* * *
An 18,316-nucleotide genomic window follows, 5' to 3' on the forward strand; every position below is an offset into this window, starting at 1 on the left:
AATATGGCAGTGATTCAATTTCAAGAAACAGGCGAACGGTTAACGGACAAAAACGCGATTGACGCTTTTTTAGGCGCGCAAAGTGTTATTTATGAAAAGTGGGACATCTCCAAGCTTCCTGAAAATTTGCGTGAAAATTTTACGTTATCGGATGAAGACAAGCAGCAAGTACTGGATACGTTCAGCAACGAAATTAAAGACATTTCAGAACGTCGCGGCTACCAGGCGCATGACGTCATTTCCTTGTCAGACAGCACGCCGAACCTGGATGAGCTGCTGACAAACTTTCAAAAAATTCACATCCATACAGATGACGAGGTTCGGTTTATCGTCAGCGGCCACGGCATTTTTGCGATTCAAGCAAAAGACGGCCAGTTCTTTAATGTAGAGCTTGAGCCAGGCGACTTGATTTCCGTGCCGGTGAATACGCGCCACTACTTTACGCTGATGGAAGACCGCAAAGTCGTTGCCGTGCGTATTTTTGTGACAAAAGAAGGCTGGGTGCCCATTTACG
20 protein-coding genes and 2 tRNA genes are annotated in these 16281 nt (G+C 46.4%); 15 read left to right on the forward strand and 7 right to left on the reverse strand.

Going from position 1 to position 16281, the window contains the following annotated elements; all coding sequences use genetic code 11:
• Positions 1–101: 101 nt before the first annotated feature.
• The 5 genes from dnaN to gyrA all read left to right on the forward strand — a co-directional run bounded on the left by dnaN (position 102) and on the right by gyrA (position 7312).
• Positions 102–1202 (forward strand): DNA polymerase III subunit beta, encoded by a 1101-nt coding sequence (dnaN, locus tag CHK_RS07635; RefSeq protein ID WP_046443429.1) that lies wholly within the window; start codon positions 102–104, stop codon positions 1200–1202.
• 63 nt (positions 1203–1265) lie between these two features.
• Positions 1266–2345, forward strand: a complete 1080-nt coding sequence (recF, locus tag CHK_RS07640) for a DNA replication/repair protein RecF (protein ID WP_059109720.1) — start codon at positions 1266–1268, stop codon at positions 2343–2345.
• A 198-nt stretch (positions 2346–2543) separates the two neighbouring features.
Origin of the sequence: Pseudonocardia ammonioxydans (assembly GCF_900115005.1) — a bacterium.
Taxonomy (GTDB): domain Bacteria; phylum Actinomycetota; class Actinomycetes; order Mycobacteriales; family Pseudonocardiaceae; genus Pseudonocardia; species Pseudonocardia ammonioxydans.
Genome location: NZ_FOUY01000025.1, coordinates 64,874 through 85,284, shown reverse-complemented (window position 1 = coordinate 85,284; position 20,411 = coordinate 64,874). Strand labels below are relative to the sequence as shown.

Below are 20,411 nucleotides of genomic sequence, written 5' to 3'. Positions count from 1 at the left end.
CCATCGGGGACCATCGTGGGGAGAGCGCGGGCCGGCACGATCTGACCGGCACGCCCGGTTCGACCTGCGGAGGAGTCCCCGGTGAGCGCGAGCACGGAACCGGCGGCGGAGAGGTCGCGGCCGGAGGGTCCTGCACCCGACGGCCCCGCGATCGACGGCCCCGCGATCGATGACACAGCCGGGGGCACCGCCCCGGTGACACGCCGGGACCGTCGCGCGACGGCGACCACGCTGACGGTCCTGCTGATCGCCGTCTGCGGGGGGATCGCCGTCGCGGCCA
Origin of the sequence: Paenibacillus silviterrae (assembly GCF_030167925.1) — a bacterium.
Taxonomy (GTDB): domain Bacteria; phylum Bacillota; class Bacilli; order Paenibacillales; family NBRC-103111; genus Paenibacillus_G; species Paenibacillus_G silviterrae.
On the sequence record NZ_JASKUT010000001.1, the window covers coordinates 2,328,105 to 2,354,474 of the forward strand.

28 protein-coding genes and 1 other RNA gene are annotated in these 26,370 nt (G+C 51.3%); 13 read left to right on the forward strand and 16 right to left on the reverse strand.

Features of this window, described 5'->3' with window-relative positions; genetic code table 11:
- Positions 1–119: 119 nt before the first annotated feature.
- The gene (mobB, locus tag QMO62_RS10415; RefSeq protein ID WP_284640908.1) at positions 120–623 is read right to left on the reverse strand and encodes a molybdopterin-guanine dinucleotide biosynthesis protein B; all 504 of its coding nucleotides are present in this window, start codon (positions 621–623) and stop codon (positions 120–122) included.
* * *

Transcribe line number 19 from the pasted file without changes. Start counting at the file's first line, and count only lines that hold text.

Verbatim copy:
28 protein-coding genes and 1 other RNA gene are annotated in these 26,370 nt (G+C 51.3%); 13 read left to right on the forward strand and 16 right to left on the reverse strand.